Kenya has recently introduced the National Public Key Infrastructure (NPKI). The NPKI is a critical introduction as more and more day-to-day activities are digitized.
According to the Communications Authority, the national public Key Infrastructure (NPKI) will enhance the adoption of digital certification services and electronic transactions across the public sector.
The National Public Key Infrastructure (NPKI) is managed by the Communications Authority of Kenya (CA).
What is a Public Key Infrastructure?
A public Key Infrastructure (PKI) refers to a system for the creation, storage, and distribution of digital certificates which are used to verify that a particular public key (online identity) belongs to a certain entity.
In brief, a PKI makes you know the person or institution you are dealing with online is verified and legitimate. It will help in electronically identifying people, entities, organizations and machines in a reliable way.
During the ICT week, Cabinet Secretary Eliud Owalo identified verified online identity as a means to boost trust and push the growth of ecommerce.
Mr. Owalo said, “However, as we prospect on e-commerce, the challenges with online transactions point to the need to continually educate consumers on challenges that abound, to enhance their confidence in online platforms.
We are now rolling out the National Public Key Infrastructure (NPKI) to enhance trust by issuing digital signatures and certificates.”
Thus, effective use of the NPKI will ensure confidentiality, integrity, authentication, and non-repudiation in online transactions among Kenyans.
NPKI Infrastructure Scheme
The Governments National (Public Key Infrastructure) PKI scheme consists of four envisaged independent organizational structures and agencies. These are;
(a) Steering committee: The Steering committee has a role to supervise, manage and make strategic decisions related to National PKI.
(b) Root Certification Authority (CA): Communications Authority (CA) has the role of a Root CA which supervises and regulates Certification Authorities (CAs).
(c) A Government Certification Authority (GCA): The ICT Authority has a role of Government Certification Authority (CA) which issues digital certification subscriber.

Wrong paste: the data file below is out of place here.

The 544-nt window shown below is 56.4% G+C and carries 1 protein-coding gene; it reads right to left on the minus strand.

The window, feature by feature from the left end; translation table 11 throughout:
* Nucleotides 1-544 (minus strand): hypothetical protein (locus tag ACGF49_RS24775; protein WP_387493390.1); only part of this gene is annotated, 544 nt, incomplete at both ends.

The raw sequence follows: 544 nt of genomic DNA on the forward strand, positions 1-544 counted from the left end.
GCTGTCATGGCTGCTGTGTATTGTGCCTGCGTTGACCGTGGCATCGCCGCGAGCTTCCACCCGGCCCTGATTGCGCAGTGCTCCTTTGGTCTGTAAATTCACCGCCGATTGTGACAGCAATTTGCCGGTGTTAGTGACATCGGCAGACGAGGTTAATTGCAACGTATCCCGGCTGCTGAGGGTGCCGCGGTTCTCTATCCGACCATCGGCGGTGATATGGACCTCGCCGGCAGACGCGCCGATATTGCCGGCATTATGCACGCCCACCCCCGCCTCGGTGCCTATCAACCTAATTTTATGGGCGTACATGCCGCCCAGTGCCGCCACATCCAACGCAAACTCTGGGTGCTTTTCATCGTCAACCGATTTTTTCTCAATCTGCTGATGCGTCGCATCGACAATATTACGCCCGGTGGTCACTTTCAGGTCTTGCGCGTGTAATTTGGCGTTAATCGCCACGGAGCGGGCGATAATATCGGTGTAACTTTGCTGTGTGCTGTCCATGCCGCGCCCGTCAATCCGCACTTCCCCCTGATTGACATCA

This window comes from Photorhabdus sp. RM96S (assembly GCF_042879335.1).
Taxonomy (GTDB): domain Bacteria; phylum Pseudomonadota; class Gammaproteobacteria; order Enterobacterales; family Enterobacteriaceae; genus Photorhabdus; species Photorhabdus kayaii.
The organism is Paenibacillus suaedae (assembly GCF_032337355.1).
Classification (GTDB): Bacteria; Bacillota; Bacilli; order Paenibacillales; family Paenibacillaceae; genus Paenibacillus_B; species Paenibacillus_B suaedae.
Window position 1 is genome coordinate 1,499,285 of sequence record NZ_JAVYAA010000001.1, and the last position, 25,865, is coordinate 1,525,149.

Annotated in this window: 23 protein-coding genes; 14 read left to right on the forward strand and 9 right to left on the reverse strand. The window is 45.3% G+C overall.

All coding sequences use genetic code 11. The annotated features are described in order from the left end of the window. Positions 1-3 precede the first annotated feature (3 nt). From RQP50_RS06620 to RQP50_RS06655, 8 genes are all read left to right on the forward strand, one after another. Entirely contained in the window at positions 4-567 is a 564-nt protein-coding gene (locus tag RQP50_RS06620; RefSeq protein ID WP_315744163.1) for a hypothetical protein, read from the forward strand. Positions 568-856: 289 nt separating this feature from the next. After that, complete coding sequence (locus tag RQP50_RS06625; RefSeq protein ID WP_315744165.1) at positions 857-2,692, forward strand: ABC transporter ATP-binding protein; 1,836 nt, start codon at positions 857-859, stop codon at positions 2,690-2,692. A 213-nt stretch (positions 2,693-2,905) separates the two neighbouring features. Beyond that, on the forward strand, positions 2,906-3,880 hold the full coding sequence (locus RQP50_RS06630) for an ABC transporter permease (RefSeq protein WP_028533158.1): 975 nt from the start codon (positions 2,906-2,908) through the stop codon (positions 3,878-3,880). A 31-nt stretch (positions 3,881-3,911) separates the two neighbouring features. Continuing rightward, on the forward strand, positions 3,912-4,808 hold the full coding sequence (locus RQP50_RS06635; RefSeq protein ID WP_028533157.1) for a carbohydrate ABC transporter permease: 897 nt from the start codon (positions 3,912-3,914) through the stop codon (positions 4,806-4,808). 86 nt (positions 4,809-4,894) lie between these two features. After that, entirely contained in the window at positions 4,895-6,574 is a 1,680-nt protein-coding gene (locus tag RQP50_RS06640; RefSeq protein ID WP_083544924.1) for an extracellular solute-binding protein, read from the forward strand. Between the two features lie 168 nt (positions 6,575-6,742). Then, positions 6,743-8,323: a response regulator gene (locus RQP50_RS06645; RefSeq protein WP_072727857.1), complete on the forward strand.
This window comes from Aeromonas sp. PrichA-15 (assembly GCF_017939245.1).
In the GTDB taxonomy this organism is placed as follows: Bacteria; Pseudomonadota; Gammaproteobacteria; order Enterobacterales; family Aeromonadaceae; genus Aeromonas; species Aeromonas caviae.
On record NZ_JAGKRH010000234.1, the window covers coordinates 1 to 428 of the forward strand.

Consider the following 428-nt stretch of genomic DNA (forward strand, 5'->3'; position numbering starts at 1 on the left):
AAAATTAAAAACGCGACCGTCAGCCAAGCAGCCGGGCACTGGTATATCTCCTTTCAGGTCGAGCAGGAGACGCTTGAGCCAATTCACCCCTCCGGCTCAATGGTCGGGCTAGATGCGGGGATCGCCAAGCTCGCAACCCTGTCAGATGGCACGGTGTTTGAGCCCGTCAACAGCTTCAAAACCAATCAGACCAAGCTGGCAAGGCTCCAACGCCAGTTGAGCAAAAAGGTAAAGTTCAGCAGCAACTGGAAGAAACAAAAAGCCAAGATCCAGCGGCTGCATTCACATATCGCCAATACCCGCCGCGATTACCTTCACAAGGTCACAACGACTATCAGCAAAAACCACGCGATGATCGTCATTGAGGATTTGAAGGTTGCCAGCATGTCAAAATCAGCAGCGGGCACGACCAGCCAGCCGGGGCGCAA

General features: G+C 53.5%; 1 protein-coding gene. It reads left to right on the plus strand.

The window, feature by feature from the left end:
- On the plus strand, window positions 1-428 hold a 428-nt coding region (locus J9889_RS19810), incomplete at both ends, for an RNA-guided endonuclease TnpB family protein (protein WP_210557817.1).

(d) Registration Authority (RA): An E-Government service provider assumes the role of a Registration Authority, which is to identify and register subscribers of digital certificates to Government Certification Authorities (CAs). (.e.g. Ministries and other user agencies). This role will be played by the ICT Authority
The Kenyan NPKI is a technical infrastructure that comprises a Root Certification Authority (RCA) and a Certification Authority (CA). The government certification authority is managed by the ICT Authority.
The NPKI is the basis for licensing of Electronic Certification Service Providers (E-CSPs). E-CSPs then offer the online certification service to the general public.
The E-CSPs are vetted, licensed and regulated by the Communications Authority. Additionally, Digital Certificates issued by an accredited E-CSP are globally recognized and trusted.
Currently, the CA has licensed 3 private E-CSPs and the ICT Authority (ICTA) as the Electronic Certification Service Provider (E-CSP) for the Government of Kenya.
The ICT Authority is expected to offer the Digital Certificates services to various government agencies among them the Kenya Revenue Authority, the National Transport and Safety Authority, Ministry of Lands and Physical Planning and the National Treasury and more.
The 3 private E-CSPs are Geda Limited, Tendaworld Ltd, and Emudhra Technologies Limited. The authority is in the process of accrediting 6 others. Requirements to apply for Electronic Certification Service Provider (E-CSP) are similar to a license for a Network Facilities provider.
Certifcations will be subject to review and renewal. Furthermore, breach of terms will lead to the revocation of the digital certificate.